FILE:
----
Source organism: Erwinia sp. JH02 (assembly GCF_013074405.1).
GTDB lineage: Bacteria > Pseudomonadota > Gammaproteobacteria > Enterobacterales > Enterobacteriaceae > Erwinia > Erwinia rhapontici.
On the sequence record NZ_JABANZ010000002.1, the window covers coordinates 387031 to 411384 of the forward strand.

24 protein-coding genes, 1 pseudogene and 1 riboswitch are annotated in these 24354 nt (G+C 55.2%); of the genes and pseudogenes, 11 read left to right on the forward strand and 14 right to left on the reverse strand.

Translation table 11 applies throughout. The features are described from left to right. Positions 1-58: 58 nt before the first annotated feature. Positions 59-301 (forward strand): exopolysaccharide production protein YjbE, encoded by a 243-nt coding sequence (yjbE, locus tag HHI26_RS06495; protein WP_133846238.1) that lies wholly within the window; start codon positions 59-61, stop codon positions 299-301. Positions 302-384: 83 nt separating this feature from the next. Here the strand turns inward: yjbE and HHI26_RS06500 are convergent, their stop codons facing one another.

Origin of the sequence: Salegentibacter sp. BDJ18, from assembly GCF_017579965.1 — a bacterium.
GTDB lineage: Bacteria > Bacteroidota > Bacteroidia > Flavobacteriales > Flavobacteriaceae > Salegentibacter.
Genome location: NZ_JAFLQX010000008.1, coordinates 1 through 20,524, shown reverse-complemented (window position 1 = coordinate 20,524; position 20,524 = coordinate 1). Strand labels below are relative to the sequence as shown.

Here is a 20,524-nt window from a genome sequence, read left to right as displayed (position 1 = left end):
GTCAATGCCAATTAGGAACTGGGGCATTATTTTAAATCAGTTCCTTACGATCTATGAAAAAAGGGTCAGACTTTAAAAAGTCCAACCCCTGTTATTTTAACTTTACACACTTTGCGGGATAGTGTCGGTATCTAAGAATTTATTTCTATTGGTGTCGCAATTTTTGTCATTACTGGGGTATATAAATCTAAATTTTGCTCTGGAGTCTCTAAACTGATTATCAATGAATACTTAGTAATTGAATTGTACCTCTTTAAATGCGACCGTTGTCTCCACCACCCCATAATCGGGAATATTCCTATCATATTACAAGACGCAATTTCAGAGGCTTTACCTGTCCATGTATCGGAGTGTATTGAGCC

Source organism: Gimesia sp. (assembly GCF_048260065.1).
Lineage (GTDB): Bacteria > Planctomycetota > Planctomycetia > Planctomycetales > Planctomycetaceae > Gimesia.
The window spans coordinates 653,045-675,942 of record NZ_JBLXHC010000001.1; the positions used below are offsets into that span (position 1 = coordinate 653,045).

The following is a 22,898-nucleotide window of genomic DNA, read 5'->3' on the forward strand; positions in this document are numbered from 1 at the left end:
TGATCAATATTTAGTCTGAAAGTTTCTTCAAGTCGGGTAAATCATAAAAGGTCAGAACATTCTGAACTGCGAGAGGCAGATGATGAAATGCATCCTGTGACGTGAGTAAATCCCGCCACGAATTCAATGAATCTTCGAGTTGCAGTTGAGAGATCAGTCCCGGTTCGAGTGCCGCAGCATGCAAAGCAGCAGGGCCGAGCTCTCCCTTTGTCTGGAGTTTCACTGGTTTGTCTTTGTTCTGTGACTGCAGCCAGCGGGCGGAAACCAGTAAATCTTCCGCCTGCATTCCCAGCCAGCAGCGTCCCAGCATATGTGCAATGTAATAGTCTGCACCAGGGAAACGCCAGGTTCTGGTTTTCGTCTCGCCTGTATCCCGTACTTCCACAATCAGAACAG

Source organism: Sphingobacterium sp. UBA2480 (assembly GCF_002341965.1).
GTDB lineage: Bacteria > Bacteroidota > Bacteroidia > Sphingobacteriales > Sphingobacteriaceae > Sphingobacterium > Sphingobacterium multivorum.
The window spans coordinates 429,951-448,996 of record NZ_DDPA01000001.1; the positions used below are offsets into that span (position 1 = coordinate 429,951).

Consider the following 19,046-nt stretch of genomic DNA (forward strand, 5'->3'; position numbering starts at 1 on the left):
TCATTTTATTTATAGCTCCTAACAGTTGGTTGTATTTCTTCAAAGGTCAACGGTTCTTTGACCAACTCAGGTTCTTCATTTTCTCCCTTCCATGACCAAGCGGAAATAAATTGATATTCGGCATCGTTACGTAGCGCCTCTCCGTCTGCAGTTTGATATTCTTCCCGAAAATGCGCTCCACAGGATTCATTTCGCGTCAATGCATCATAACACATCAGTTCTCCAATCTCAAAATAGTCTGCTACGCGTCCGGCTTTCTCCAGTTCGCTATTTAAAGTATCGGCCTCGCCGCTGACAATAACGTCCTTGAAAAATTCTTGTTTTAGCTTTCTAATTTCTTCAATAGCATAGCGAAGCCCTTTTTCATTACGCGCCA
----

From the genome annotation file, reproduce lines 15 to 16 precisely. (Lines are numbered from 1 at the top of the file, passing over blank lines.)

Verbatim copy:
TGATCAATATTTAGTCTGAAAGTTTCTTCAAGTCGGGTAAATCATAAAAGGTCAGAACATTCTGAACTGCGAGAGGCAGATGATGAAATGCATCCTGTGACGTGAGTAAATCCCGCCACGAATTCAATGAATCTTCGAGTTGCAGTTGAGAGATCAGTCCCGGTTCGAGTGCCGCAGCATGCAAAGCAGCAGGGCCGAGCTCTCCCTTTGTCTGGAGTTTCACTGGTTTGTCTTTGTTCTGTGACTGCAGCCAGCGGGCGGAAACCAGTAAATCTTCCGCCTGCATTCCCAGCCAGCAGCGTCCCAGCATATGTGCAATGTAATAGTCTGCACCAGGGAAACGCCAGGTTCTGGTTTTCGTCTCGCCTGTATCCCGTACTTCCACAATCAGAACAG

Source organism: Sphingobacterium sp. UBA2480 (assembly GCF_002341965.1).